First, a little background: as I noted in my answer to another question here, most of the puzzles that seem to stay popular for extended periods of time are canonically 'hard' in an algorithmic sense: for instance, Rush Hour is known to be PSPACE-complete, Sudoku is known to be NP-complete, Nurikabe is (at least) NP-complete, etc.

My question is whether there are any good counterexamples to my assertion there; that is, whether there are any fairly popular puzzles that are still 'easy' in an algorithmic sense. A few examples spring to mind, one that doesn't really fit the rather nebulous abstract-puzzle crtieria I had in mind for this question, but a couple that do:

  • Word search puzzles have a relatively trivial algorithm that takes O(m * n * s * |S|) time (specifically, comparisons) to find s words of total length |S| in an m×n grid. There are ways to make this somewhat better with string-matching algorithms like the Knuth-Morris-Pratt algorithm, but even the naive approach is usually 'fast enough'. This isn't really the sort of puzzle I'm after, though — it's more like a textual Where's Waldo than a deductive exercise.
  • (Classical) Mazes can be solved efficiently by converting the grid into an abstract graph and then using basic pathfinding algorithms (e.g., breadth-first search) to find a route (the shortest route) from start to finish. This is definitely an example of the sort of thing I'm after — but I would argue that traditional mazes are rarer than they used to be for exactly this reason, and multistate mazes (which have gotten much harder) are much harder both for human and for algorithmic solvers; in the abstract, there can even be an exponential state-space blowup and I wouldn't be surprised to find hardness results for suitably general multistate mazes — in fact, the PSPACE-completeness for Rush Hour or hardness for Sokoban could be thought of as examples of this.
  • Rubik's Cube obviously has an algorithmic procedure for solving (in fact, several); on the other hand, it's hard to even speak about hardness results for a 'fixed-n' problem, and my understanding is that solving cube-style puzzles (though possibly not the cube itself) can get algorithmically hard for higher n and/or higher dimensions.

What other examples are there of puzzles that have maintained popularity despite having relatively mechanical solutions?

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    $\begingroup$ Related question on cstheory.SE $\endgroup$
    – JeffE
    May 29, 2014 at 1:08
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    $\begingroup$ This question appears to be off-topic because it belongs on cstheory.SE $\endgroup$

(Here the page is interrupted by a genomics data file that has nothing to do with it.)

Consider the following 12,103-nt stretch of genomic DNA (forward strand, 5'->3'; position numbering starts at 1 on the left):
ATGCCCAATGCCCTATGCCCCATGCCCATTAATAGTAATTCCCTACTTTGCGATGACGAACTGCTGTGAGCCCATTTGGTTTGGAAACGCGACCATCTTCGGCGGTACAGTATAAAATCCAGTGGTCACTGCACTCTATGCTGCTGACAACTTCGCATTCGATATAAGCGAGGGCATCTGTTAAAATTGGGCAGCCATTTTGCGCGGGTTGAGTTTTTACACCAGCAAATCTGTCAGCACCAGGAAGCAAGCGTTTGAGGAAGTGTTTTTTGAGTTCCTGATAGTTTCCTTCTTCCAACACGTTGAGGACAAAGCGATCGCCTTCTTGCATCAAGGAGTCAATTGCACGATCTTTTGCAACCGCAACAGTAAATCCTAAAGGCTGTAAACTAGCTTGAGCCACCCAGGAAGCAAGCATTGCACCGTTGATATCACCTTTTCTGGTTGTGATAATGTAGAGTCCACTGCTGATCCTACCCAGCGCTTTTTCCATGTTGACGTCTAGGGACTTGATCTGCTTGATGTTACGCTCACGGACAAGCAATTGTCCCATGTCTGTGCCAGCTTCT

– Xynariz
    May 29, 2014 at 21:16
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    $\begingroup$ @Xynariz If anything I would be inclined to say cs.SE rather than cstheory (this isn't a research-level question by any means); but I would say that my particular question (not 'what is the complexity of X popular puzzle' but almost its converse, 'are there any popular puzzles with complexity Y') makes it more appropriate for this site than that one... $\endgroup$ May 29, 2014 at 21:28
  • $\begingroup$ True, it may belong on cs.SE (I'm not 100% sure of the difference between cs.SE and cstheory.SE). The reason I think it belongs there, rather than here, is that almost all of the cs.SE audience understands puzzles, and could possibly give you examples, where I doubt that the general puzzling.SE user could even understand the terms in your question (NP-Complete, etc.). Personally, I find the question intriguing, I just don't believe it belongs here. $\endgroup$
    – Xynariz
    May 29, 2014 at 21:32

3 Answers 3

  • Lights Out puzzles have a polynomial time algorithm by linear algebra.
  • "Draw this shape without picking up your pencil" puzzles have a polytime algorithm which follows from the proof of which graphs have Eulerian circuits.
  • Sliding puzzles like the 15-puzzle are easy (though hard to solve in a minimal number of moves).

IMO these examples kind of prove your assertion. None of them are popular anymore (the last time I saw Lights Out was what, middle school?), and I bet this is because once you learn the algorithm, they're boring.

  • For a more nontrivial but lesser known example, take "orb puzzles" from the Deadly Rooms of Death video game series. Orb puzzles consist of a bunch of doors, and a bunch of orbs which control them. For each orb and each door, the orb either opens, closes, toggles, or does nothing to the door. Orbs may be triggered in any sequence, as many times as you want. The objective is to find a sequence of orb hits which leaves all the doors open.

    Players used to include orb puzzles in their custom levels a lot. Then mitchthro found a polytime algorithm here. Now orb puzzles are basically dead. (But I doubt the algorithm killed them; I think they died because players find them repetitive and unfun.)

I wonder if there are any popular puzzles which fall to linear (or convex) programming.

  • $\begingroup$ my twisted lightout version wasnt been solved by linear equation system , i know its possible though $\endgroup$
    – Abr001am
    Apr 5, 2015 at 11:31
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    $\begingroup$ Does linear algebra suffice for "lights out" if one is only allowed to press buttons when they are lit? Linear algebra will readily indicate which buttons need to be pushed an odd or even number of times, but I don't think it provides the sequence in which that must occur. $\endgroup$
    – supercat
    May 28, 2015 at 19:50
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    $\begingroup$ @supercat Good question! I think so. Say you have a light $L$ which is off but you want to press it. You can find a path from $L$ to some other light which is currently on. By pressing along the path and back, you can press $L$ once and press everything along the path twice. However, for the problem of solving a Lights Out puzzle in the minimum number of presses, I conjecture it's NP-complete for both variations. $\endgroup$
    – Lopsy
    May 28, 2015 at 22:22